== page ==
“We find ourselves in the biggest crisis that the Church has ever experienced,” Tim Kurzbach, head of the council, said in a statement.

“Those responsible must finally also take responsibility. We need clarity now. Otherwise we have no chance of getting out of this misery.”

Woelki, a conservative who has resisted Church reform efforts, has faced criticism for months for refusing to allow the publication of an independent study on abuse committed by clergy in his diocese, the country's largest, between 1975 and 2018.

Victims have expressed anger and disappointment about his stance.

Woelki has justified his decision by citing a right to privacy of the alleged perpetrators accused in the report, carried out by a Munich law firm, and what he called a lack of independence on the part of some researchers.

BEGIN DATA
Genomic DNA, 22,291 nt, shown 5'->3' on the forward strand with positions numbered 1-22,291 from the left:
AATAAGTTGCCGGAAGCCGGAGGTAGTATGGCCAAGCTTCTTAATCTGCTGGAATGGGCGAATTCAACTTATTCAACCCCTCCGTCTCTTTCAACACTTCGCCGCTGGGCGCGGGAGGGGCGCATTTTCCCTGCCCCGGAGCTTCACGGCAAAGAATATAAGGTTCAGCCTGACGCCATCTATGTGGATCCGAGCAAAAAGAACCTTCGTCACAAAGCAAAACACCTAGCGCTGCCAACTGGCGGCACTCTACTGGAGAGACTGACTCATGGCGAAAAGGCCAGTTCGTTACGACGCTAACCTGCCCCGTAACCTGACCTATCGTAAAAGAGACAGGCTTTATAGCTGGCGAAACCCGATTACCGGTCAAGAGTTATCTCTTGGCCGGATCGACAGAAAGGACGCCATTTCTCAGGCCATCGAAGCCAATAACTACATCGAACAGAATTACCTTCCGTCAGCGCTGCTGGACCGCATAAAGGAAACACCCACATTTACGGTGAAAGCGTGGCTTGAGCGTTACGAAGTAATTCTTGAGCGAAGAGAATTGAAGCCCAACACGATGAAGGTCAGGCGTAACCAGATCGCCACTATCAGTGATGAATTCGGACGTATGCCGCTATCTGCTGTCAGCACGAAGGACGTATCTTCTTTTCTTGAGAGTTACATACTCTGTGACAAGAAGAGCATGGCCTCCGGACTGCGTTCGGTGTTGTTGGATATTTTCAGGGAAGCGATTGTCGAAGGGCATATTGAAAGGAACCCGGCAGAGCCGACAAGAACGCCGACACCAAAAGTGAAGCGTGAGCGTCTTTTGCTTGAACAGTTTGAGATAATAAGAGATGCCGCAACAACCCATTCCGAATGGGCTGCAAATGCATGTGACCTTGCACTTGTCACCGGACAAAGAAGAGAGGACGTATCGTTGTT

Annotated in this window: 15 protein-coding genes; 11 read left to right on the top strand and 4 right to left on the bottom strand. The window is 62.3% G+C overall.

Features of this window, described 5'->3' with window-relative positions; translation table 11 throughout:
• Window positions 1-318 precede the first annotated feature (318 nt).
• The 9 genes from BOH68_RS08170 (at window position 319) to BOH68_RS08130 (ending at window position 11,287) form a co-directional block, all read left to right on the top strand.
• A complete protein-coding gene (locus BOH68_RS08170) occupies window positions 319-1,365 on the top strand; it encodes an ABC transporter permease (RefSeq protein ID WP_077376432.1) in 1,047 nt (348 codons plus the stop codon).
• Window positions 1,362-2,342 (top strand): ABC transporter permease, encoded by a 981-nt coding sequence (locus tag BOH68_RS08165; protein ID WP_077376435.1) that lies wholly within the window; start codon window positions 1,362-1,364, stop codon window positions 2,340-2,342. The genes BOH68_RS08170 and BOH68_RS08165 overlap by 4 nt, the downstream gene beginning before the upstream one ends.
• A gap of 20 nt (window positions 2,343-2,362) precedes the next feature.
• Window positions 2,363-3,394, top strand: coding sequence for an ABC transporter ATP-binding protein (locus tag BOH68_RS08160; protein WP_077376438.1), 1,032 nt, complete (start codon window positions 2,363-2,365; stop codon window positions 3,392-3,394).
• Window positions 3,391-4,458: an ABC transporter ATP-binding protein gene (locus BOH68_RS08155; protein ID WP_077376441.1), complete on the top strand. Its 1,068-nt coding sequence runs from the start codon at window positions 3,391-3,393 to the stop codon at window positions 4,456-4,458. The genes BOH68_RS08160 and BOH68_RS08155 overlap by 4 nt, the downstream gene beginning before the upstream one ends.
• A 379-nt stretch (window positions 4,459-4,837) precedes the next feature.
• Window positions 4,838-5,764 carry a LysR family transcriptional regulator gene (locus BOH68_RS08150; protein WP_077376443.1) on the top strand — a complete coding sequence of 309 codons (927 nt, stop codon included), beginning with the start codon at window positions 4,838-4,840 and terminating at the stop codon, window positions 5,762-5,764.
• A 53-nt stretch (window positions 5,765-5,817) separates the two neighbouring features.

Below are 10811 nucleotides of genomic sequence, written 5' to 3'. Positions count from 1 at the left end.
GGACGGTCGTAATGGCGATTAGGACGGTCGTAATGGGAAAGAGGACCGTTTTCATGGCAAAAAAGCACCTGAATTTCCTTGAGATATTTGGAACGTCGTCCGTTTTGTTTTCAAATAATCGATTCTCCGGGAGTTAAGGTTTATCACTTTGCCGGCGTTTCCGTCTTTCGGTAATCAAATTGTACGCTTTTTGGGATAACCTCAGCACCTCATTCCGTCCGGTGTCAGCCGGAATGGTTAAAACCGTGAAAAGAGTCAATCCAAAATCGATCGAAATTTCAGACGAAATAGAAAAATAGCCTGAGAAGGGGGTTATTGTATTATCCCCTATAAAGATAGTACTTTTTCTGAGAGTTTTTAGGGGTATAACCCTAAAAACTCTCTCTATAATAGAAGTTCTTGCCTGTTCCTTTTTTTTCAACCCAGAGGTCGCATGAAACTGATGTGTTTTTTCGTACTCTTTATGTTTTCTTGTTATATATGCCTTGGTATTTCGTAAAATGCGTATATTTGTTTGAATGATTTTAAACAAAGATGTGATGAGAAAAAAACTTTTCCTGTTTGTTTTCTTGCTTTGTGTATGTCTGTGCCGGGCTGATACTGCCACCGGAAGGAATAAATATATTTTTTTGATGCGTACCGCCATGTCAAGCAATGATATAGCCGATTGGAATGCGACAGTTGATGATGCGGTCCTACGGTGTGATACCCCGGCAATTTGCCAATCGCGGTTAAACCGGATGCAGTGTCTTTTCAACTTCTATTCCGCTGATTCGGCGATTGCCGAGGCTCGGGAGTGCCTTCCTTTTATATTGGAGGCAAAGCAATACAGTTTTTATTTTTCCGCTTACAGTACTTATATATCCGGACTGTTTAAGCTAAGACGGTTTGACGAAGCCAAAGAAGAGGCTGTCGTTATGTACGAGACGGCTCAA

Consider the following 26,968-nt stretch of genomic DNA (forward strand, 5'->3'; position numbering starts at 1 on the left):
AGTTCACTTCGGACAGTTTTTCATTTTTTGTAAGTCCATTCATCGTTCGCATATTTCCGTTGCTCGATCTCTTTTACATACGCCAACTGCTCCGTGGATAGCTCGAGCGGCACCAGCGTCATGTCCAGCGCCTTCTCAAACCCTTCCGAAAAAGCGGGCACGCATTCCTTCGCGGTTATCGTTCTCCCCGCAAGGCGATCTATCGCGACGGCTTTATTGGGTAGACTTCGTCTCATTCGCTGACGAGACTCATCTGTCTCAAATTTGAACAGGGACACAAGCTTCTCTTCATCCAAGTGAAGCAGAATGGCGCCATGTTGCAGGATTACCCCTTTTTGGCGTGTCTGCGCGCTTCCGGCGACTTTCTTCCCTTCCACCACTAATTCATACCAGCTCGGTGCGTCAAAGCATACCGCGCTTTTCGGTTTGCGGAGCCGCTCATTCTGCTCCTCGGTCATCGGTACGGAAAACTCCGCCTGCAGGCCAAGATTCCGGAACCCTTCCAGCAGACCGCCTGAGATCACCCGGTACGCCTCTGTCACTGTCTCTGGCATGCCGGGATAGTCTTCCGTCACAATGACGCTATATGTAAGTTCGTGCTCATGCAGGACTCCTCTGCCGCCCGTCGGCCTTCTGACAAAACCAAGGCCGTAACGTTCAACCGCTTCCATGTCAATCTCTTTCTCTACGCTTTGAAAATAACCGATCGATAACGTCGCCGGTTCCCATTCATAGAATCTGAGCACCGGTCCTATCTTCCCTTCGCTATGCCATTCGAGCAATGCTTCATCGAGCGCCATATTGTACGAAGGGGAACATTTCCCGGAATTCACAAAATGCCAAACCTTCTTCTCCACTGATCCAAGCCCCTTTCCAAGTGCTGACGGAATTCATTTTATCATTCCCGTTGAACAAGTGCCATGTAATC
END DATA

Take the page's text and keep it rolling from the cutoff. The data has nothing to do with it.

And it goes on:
In early November, the diocese of the western city of Aachen published its own study prepared by the same law firm.

A study commissioned by the German Bishops' Conference and released in 2018 showed that 1,670 clergymen had committed some form of sexual attack against 3,677 minors, mostly boys, between 1946 and 2014.

However its authors said the actual number of victims was almost certainly much higher.

The revelations, which mirror paedophile scandals in Australia, Chile, France, Ireland and the United States, prompted Cardinal Reinhard Marx, a prominent reformer, to apologise on behalf of the German Catholic Church.

The Church currently pays victims an average sum of 5,000 euros ($6,067) “in recognition of their suffering”, as well as covering their therapy fees.

In September 2020, German bishops agreed that victims would be entitled to payouts of up to €50,000 each and an independent committee would be set up to examine complaints and decide on payouts from January 1st, 2021.

READ ALSO: German Catholic Church to pay abuse victims up to €50,000